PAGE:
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China pans High Court for reopening Tibet inquiry

Former President Hu Jintao investigated for alleged human rights abuses during his time as Communist chief in disputed territory

Agencies

China on Monday denounced the Spanish High Court's decision to reopen an investigation into former Chinese President Hu Jintao for genocide as part of an ongoing inquiry into alleged abuses committed in Tibet under his tenure.

Last week, the High Court's criminal chamber agreed to hear an appeal filed by a Tibetan advocacy group, which charged that Hu supported genocidal policies when he was Communist Party chief for the region from 1988 to 1992.

The judges on the panel decided to reopen the case when it determined that one of the victims listed in the complaint was a Spaniard. Under international pressure from several countries, including China, Spanish lawmakers in 2009 curbed the High Court's powers as regards the universal justice doctrine, only allowing judges to take on cases related to Spain — where the victims or alleged perpetrators are Spanish.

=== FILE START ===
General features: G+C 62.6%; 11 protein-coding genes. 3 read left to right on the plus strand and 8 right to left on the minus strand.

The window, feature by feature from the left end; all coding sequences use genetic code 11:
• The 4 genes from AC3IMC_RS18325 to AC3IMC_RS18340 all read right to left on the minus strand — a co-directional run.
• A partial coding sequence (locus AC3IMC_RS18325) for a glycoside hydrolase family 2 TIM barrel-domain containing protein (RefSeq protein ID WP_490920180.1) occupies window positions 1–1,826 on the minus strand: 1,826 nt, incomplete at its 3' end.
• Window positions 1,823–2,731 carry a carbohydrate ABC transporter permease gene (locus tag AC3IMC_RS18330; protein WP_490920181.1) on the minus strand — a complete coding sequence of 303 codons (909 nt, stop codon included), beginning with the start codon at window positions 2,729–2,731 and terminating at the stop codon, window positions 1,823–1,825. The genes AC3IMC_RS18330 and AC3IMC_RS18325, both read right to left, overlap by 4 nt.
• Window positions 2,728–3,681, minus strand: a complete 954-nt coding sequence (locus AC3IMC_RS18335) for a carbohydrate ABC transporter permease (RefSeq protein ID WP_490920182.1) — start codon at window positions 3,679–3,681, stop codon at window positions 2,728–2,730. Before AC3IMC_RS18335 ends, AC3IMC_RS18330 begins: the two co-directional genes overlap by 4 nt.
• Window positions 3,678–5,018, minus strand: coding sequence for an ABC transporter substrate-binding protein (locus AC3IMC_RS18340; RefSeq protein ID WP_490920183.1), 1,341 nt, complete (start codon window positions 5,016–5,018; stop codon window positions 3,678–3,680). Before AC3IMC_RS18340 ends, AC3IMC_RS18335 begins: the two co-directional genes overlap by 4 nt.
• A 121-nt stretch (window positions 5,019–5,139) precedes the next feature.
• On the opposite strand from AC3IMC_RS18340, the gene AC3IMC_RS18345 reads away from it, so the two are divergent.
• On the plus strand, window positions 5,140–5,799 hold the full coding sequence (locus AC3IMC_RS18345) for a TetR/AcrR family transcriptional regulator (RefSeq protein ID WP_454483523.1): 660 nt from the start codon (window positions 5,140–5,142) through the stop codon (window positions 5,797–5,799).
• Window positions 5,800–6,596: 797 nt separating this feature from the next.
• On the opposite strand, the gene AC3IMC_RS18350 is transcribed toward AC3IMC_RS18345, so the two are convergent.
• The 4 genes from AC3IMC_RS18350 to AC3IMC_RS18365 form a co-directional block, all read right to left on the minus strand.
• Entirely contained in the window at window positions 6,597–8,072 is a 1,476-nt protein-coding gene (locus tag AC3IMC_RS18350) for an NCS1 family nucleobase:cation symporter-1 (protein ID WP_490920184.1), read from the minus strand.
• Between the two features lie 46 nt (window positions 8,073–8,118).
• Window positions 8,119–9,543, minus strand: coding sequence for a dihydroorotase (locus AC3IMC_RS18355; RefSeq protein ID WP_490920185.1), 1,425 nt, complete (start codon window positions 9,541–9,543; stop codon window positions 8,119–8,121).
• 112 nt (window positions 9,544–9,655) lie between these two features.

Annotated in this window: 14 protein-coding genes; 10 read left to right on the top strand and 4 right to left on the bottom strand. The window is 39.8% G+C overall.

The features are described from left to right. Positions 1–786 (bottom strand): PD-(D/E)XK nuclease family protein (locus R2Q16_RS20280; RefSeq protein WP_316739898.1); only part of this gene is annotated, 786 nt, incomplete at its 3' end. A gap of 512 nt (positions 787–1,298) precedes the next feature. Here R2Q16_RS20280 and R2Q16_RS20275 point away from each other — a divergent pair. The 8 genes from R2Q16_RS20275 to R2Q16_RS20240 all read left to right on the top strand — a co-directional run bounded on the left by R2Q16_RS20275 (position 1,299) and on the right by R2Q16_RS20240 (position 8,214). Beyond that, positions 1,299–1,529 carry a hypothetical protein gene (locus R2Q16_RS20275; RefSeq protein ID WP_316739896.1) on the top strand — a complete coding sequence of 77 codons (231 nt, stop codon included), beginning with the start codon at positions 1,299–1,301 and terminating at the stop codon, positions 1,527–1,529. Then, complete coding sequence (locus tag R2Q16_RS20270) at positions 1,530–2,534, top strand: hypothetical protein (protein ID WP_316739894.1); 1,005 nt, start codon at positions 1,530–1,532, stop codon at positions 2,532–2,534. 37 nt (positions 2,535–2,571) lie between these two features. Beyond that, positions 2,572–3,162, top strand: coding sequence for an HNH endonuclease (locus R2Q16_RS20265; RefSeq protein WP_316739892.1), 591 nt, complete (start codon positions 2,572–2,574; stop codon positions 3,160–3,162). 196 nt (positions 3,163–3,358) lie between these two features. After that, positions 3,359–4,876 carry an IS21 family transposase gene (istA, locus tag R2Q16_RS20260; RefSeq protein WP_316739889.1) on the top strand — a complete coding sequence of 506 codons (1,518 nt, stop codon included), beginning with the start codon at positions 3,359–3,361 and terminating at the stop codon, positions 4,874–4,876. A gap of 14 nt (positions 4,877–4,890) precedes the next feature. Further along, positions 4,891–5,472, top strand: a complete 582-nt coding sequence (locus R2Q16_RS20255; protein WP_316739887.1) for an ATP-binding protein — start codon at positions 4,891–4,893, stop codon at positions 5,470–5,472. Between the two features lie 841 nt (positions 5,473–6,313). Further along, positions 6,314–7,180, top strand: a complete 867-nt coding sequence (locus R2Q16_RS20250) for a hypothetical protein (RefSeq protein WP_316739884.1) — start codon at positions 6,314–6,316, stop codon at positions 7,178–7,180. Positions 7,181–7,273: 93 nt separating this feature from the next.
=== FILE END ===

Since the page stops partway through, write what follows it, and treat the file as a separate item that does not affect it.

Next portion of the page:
"We firmly oppose any country or person attempting to use this issue to interfere with China's internal affairs," said Hua Chunying, a Chinese Foreign Ministry spokeswoman during a regular briefing on Monday. She accused the group of trying to damage the "extremely friendly" relations between Spain and China.

"The Tibetan group's purpose is extremely obvious and its political motives are sinister: to destroy the relations between China and the relevant country and to attack China," Reuters quoted her as saying.

The advocacy group also stated that Hu Jintao also continued to support genocide in Tibet after he became president in 2003.

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